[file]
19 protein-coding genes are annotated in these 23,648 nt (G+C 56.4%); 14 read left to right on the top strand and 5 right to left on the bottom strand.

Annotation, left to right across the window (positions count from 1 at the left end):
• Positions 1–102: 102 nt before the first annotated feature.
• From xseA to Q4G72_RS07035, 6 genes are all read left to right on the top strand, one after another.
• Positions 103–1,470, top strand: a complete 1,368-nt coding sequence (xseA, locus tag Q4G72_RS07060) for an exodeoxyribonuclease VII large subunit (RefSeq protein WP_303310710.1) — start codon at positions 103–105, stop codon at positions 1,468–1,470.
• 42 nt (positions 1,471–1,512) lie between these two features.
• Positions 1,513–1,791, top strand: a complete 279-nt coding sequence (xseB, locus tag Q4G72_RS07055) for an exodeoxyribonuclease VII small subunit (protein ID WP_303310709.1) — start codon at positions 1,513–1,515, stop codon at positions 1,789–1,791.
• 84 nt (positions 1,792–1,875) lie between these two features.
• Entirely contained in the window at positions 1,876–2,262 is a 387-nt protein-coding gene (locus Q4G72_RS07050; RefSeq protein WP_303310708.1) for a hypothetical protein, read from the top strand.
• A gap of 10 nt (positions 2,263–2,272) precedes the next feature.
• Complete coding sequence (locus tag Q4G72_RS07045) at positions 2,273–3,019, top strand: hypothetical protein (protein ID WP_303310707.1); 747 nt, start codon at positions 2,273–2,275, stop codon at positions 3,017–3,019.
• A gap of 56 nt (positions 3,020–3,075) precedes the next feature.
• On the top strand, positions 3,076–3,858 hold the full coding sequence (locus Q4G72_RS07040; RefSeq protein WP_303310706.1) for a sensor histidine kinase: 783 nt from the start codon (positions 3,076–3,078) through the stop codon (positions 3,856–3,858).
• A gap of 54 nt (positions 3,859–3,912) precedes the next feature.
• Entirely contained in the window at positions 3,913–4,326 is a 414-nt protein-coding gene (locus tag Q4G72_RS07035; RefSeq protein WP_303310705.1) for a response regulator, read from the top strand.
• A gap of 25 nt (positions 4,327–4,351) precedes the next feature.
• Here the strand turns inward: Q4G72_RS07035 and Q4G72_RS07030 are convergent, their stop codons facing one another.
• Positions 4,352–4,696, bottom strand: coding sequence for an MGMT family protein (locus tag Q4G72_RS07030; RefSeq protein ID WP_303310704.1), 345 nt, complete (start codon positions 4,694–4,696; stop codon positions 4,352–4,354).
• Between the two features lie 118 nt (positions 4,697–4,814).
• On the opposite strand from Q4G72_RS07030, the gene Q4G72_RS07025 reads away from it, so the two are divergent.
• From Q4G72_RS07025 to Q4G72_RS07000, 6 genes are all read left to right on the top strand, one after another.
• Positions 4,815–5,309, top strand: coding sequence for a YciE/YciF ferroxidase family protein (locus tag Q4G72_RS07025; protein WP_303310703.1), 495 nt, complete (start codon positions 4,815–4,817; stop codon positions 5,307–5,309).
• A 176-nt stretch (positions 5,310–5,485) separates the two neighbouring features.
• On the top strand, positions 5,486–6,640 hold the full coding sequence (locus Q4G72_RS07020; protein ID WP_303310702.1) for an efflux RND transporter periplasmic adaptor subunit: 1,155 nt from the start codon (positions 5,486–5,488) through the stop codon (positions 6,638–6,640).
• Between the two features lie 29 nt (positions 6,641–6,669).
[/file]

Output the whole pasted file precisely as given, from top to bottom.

19 protein-coding genes are annotated in these 23,648 nt (G+C 56.4%); 14 read left to right on the top strand and 5 right to left on the bottom strand.

Annotation, left to right across the window (positions count from 1 at the left end):
• Positions 1–102: 102 nt before the first annotated feature.
• From xseA to Q4G72_RS07035, 6 genes are all read left to right on the top strand, one after another.
• Positions 103–1,470, top strand: a complete 1,368-nt coding sequence (xseA, locus tag Q4G72_RS07060) for an exodeoxyribonuclease VII large subunit (RefSeq protein WP_303310710.1) — start codon at positions 103–105, stop codon at positions 1,468–1,470.
• 42 nt (positions 1,471–1,512) lie between these two features.
• Positions 1,513–1,791, top strand: a complete 279-nt coding sequence (xseB, locus tag Q4G72_RS07055) for an exodeoxyribonuclease VII small subunit (protein ID WP_303310709.1) — start codon at positions 1,513–1,515, stop codon at positions 1,789–1,791.
• 84 nt (positions 1,792–1,875) lie between these two features.
• Entirely contained in the window at positions 1,876–2,262 is a 387-nt protein-coding gene (locus Q4G72_RS07050; RefSeq protein WP_303310708.1) for a hypothetical protein, read from the top strand.
• A gap of 10 nt (positions 2,263–2,272) precedes the next feature.
• Complete coding sequence (locus tag Q4G72_RS07045) at positions 2,273–3,019, top strand: hypothetical protein (protein ID WP_303310707.1); 747 nt, start codon at positions 2,273–2,275, stop codon at positions 3,017–3,019.
• A gap of 56 nt (positions 3,020–3,075) precedes the next feature.
• On the top strand, positions 3,076–3,858 hold the full coding sequence (locus Q4G72_RS07040; RefSeq protein WP_303310706.1) for a sensor histidine kinase: 783 nt from the start codon (positions 3,076–3,078) through the stop codon (positions 3,856–3,858).
• A gap of 54 nt (positions 3,859–3,912) precedes the next feature.
• Entirely contained in the window at positions 3,913–4,326 is a 414-nt protein-coding gene (locus tag Q4G72_RS07035; RefSeq protein WP_303310705.1) for a response regulator, read from the top strand.
• A gap of 25 nt (positions 4,327–4,351) precedes the next feature.
• Here the strand turns inward: Q4G72_RS07035 and Q4G72_RS07030 are convergent, their stop codons facing one another.
• Positions 4,352–4,696, bottom strand: coding sequence for an MGMT family protein (locus tag Q4G72_RS07030; RefSeq protein ID WP_303310704.1), 345 nt, complete (start codon positions 4,694–4,696; stop codon positions 4,352–4,354).
• Between the two features lie 118 nt (positions 4,697–4,814).
• On the opposite strand from Q4G72_RS07030, the gene Q4G72_RS07025 reads away from it, so the two are divergent.
• From Q4G72_RS07025 to Q4G72_RS07000, 6 genes are all read left to right on the top strand, one after another.
• Positions 4,815–5,309, top strand: coding sequence for a YciE/YciF ferroxidase family protein (locus tag Q4G72_RS07025; protein WP_303310703.1), 495 nt, complete (start codon positions 4,815–4,817; stop codon positions 5,307–5,309).
• A 176-nt stretch (positions 5,310–5,485) separates the two neighbouring features.
• On the top strand, positions 5,486–6,640 hold the full coding sequence (locus Q4G72_RS07020; protein ID WP_303310702.1) for an efflux RND transporter periplasmic adaptor subunit: 1,155 nt from the start codon (positions 5,486–5,488) through the stop codon (positions 6,638–6,640).
• Between the two features lie 29 nt (positions 6,641–6,669).